Sunday, January 11, 2009


Zachary Lane Period 2

The Holocaust was a black mark in our World’s history. Jews were brutally slaughtered by inhumane Germans, and for the vast majority of Jews, there was nothing they could do to avoid it. However, one man, Oskar Schindler was able to make a difference. (Crowe 109) He was a genuinely good man who saved more Jewish lives than any other one person during the Holocaust. He spent millions outwitting the Nazis at every turn in order to saves hundreds of Jews from the gas chambers throughout WWII. It was the unique relationship he developed with the Nazis, his own desire to save the Jews, and the sacrifices he was willing to make, that Schindler was able to save hundreds of Jews from a terrible death. (Brodman 239)

Oskar Schindler was born in Zwittau, Moravia on April 28, 1908. It was part of the Sudetenland, a German region, and it was also an industrial city. Schindler’s father owned a farm equipment factory where Schindler worked while attending school. (Steinhouse 56) In 1928, he married. However, his father did not support the decision. So Schindler quit his job at his father’s company and got a job as a salesmen for a utilities company. Before he became famous, he was know as fun-loving, a ladies’ man, a gambler, and a drinker. (World History 1-4)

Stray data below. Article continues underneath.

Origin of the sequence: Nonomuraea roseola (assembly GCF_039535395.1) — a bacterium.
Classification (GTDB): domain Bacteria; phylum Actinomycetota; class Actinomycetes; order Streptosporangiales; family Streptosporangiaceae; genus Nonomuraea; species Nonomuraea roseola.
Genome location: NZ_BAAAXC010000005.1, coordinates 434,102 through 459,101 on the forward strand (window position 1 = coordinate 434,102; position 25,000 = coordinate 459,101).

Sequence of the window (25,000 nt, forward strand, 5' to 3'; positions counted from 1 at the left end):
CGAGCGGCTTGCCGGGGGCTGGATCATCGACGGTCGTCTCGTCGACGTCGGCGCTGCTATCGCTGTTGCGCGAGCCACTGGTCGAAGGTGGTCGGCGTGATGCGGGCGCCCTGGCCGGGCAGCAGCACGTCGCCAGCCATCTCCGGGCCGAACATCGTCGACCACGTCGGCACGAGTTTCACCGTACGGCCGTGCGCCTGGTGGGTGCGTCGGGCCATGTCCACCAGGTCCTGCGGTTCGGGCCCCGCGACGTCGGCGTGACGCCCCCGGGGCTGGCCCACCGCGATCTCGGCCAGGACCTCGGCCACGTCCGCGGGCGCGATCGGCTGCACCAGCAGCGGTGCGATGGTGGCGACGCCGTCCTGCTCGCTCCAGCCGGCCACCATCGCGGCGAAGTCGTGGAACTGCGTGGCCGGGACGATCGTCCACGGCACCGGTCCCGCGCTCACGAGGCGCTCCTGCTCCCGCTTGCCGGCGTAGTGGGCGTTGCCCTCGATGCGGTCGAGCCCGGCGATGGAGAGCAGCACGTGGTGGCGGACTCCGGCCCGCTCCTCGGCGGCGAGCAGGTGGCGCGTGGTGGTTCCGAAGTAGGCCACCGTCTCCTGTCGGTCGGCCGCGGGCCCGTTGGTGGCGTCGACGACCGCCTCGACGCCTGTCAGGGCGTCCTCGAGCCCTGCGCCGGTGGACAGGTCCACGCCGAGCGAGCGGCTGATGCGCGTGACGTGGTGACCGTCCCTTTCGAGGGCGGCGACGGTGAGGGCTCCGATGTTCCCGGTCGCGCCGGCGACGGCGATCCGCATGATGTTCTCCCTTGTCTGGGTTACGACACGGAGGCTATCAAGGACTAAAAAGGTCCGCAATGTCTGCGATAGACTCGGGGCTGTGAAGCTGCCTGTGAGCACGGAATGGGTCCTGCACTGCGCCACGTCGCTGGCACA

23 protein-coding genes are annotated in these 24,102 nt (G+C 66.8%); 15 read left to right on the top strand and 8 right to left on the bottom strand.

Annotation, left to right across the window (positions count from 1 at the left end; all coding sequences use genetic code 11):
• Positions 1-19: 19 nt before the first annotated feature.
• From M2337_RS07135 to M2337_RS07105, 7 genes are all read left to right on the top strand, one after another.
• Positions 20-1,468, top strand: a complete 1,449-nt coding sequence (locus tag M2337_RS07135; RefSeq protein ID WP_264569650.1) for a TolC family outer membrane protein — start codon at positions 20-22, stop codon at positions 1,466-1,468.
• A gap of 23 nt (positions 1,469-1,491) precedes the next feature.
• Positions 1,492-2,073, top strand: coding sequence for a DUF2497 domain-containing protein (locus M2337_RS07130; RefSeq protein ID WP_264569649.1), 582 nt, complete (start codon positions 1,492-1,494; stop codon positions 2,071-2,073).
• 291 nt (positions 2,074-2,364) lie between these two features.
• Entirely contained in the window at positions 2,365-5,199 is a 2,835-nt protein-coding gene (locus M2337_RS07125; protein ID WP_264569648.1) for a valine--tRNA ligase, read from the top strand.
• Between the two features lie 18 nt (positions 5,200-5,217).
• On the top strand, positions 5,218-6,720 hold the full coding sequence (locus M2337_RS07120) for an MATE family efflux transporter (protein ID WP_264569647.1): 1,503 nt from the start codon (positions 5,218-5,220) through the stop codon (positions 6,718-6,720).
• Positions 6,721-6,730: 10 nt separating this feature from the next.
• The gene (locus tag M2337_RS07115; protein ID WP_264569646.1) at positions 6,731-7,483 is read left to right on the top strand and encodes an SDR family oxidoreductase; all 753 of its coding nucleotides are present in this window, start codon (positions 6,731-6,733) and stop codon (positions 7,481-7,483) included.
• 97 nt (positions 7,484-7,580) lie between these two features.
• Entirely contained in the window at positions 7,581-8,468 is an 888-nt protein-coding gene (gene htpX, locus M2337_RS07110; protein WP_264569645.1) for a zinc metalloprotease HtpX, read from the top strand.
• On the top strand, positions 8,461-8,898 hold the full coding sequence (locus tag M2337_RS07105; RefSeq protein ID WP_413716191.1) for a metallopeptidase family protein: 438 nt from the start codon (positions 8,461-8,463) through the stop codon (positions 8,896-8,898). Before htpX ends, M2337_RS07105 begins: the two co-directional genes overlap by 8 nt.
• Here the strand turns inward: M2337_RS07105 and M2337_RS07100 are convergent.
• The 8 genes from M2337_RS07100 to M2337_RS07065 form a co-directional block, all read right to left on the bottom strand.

Hitler’s rise to power in 1933 meant that the several million ethnic Germans in Sudetenland were included in his vision of a German empire. He inspired nationalist feelings amongst these people, and he wanted them to join the Sudeten German Party. (World History 1-4) Schindler joined the party for business purposes although he didn’t much like the Nazis. He also was asked to report news to the military about Polish troop movement. He did this from Krakow, and it got him out of serving in the German Army. In 1939 Germany invaded Poland, which ended Schindler’s intelligence work. The German Army’s invasion of Czechoslovakia appalled Schindler because of the way they bullied the Czech population. (Crowe 114) Schindler then looked for a business opportunity with the Germany Army. Soon he started a cookware factory called the Deutsche Email Fabrik. The factory created materials for the army, and it was located in Krakow, Poland. Next, Schindler would make friends with high-ranking Nazi officials and SS officers. He did so mainly through hosting fine parties. (Brodman 239-245)